President Bush can find new secretaries for the departments of State, Justice, Energy, Health and Human Services, Commerce, Homeland Security, Veteran's Affairs, Education and Agriculture, but as long as he leaves Don Rumsfeld at the Defense Department he will not have changed his Cabinet enough to satisfy his critics. No other scalp counts, so long as the hawkish Rumsfeld stays at the Pentagon.
Rumsfeld's detractors say they want his ouster only as a matter of accountability. When something in your bailiwick doesn't go well -- a war, in this case -- it stands to reason that you should get the boot. Except this logic was never applied to Secretary of State Colin Powell. Even though Bush critics argue that the first administration was a diplomatic disaster area, they always hailed its top diplomat.
The latest round of beating on Rumsfeld comes thanks to a challenging question he got in Kuwait from a National Guardsman about the lack of up-armored humvees. Regular humvees are thin-skinned and provide little protection, putting a premium on the armored version in Iraq's urban combat zone. Rumsfeld's answer has been portrayed as cold and dismissive. Maureen Dowd of The New York Times even compared it to Gen. Patton's infamous slap of a soldier in a hospital bed.
Rumsfeld explained what the military has been doing to make up the gap in armored humvees and said the Army is "sensitive to the fact that not every vehicle has the degree of armor that would be desirable." He continued, "The goal we have is to have as many of those vehicles as is humanly possible with the appropriate level of armor available for the troops." That is hardly the back of his hand.
Rumsfeld got applause from the troops when he added: "The other day, after there was a big threat alert in Washington, D.C., in connection with the elections, as I recall, I looked outside the Pentagon and there were six or eight up-armored humvees. They're not there anymore. They're en route out here."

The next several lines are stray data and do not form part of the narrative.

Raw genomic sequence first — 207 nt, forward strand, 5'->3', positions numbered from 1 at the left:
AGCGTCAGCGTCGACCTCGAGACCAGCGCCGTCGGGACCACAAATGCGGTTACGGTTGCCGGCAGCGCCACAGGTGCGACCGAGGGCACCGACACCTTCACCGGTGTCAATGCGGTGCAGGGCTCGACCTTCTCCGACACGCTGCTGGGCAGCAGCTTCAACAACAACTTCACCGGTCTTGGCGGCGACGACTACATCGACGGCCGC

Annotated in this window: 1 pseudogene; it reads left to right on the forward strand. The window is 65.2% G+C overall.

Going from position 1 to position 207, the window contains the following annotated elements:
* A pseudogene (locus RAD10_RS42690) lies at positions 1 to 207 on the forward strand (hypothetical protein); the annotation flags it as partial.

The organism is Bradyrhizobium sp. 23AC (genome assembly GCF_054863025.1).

The controversy about humvees is typical of the debate about the conduct of the Iraq War -- there is plenty to criticize, but those doing the criticizing tend to be opportunistic and ahistorical. Wars always produce surprises and unanticipated needs. No opponent of the Iraq War ever said, "Don't you dare invade Iraq unless you have 8,000 up-armored humvees available." Instead, they warned that U.S. troops would be attacked with chemical weapons or that the Arab world would explode in anger at the United States -- neither of which happened. It turned out roadside bombs were our main threat.
The Army initially thought it would need 235 armored humvees in Iraq. When that number was exposed as absurdly off, it began to make adjustments. Practically every armored humvee available in the world was sent to Iraq. Production was radically ramped up, going from 15 a month in May 2003 to 450 a month today. Roughly three out of every four humvees in the combat areas are now armored.
Specialist Thomas Wilson, who asked the question, is being hailed in the press for his bravery. Indeed, asking his question took guts (although it was apparently planted with him by a reporter). But make no mistake, there are much more stirring acts of courage by U.S. soldiers every day in Iraq that somehow escape the media's attention. Ask Rumsfeld a tough question, sue the military, desert or disobey orders, and you achieve fame. But if you happen to sustain a gunshot wound in the battle of Fallujah and ignore it because you so desperately want to stay with your fellow soldiers and believe so much in your mission, well then, no one will ever know your name.
But the press has its priorities. The old saw used to be that American Jews would ask of anything, "Yes, but is it good for the Jews?" The Rummy-hating media and Left evaluate any Iraq-related event through a similar filter, "Yes, but is it bad for Rumsfeld?"